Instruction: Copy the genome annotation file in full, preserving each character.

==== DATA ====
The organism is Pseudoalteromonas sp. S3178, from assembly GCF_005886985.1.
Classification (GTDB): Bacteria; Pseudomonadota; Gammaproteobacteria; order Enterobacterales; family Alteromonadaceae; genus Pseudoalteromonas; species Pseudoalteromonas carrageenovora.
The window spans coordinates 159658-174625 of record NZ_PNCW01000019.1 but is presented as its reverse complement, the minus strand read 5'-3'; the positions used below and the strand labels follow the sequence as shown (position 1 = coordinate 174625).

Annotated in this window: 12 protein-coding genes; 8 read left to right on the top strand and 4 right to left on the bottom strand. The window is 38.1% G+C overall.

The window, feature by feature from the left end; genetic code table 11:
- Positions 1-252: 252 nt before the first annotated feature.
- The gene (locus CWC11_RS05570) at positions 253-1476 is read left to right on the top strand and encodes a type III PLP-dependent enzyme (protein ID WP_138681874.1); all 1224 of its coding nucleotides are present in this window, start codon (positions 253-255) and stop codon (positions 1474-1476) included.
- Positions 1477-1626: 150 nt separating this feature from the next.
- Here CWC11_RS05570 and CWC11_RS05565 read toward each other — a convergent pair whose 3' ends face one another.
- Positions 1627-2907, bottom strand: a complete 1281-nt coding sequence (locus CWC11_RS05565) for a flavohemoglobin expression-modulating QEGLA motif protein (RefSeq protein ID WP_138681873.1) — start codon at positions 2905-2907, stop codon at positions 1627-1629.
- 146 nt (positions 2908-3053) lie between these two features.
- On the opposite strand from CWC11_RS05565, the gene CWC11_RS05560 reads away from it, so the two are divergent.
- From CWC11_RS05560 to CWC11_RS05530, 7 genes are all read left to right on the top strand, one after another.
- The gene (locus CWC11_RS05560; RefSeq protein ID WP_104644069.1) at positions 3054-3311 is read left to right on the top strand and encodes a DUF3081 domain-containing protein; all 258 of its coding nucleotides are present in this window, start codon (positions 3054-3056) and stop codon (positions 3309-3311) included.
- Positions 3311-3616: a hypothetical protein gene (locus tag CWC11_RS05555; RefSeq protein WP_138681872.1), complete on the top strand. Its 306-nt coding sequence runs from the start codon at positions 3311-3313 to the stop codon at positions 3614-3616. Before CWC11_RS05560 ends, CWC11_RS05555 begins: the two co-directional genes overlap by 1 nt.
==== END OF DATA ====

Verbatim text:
The organism is Pseudoalteromonas sp. S3178, from assembly GCF_005886985.1.
Classification (GTDB): Bacteria; Pseudomonadota; Gammaproteobacteria; order Enterobacterales; family Alteromonadaceae; genus Pseudoalteromonas; species Pseudoalteromonas carrageenovora.
The window spans coordinates 159658-174625 of record NZ_PNCW01000019.1 but is presented as its reverse complement, the minus strand read 5'-3'; the positions used below and the strand labels follow the sequence as shown (position 1 = coordinate 174625).

Annotated in this window: 12 protein-coding genes; 8 read left to right on the top strand and 4 right to left on the bottom strand. The window is 38.1% G+C overall.

The window, feature by feature from the left end; genetic code table 11:
- Positions 1-252: 252 nt before the first annotated feature.
- The gene (locus CWC11_RS05570) at positions 253-1476 is read left to right on the top strand and encodes a type III PLP-dependent enzyme (protein ID WP_138681874.1); all 1224 of its coding nucleotides are present in this window, start codon (positions 253-255) and stop codon (positions 1474-1476) included.
- Positions 1477-1626: 150 nt separating this feature from the next.
- Here CWC11_RS05570 and CWC11_RS05565 read toward each other — a convergent pair whose 3' ends face one another.
- Positions 1627-2907, bottom strand: a complete 1281-nt coding sequence (locus CWC11_RS05565) for a flavohemoglobin expression-modulating QEGLA motif protein (RefSeq protein ID WP_138681873.1) — start codon at positions 2905-2907, stop codon at positions 1627-1629.
- 146 nt (positions 2908-3053) lie between these two features.
- On the opposite strand from CWC11_RS05565, the gene CWC11_RS05560 reads away from it, so the two are divergent.
- From CWC11_RS05560 to CWC11_RS05530, 7 genes are all read left to right on the top strand, one after another.
- The gene (locus CWC11_RS05560; RefSeq protein ID WP_104644069.1) at positions 3054-3311 is read left to right on the top strand and encodes a DUF3081 domain-containing protein; all 258 of its coding nucleotides are present in this window, start codon (positions 3054-3056) and stop codon (positions 3309-3311) included.
- Positions 3311-3616: a hypothetical protein gene (locus tag CWC11_RS05555; RefSeq protein WP_138681872.1), complete on the top strand. Its 306-nt coding sequence runs from the start codon at positions 3311-3313 to the stop codon at positions 3614-3616. Before CWC11_RS05560 ends, CWC11_RS05555 begins: the two co-directional genes overlap by 1 nt.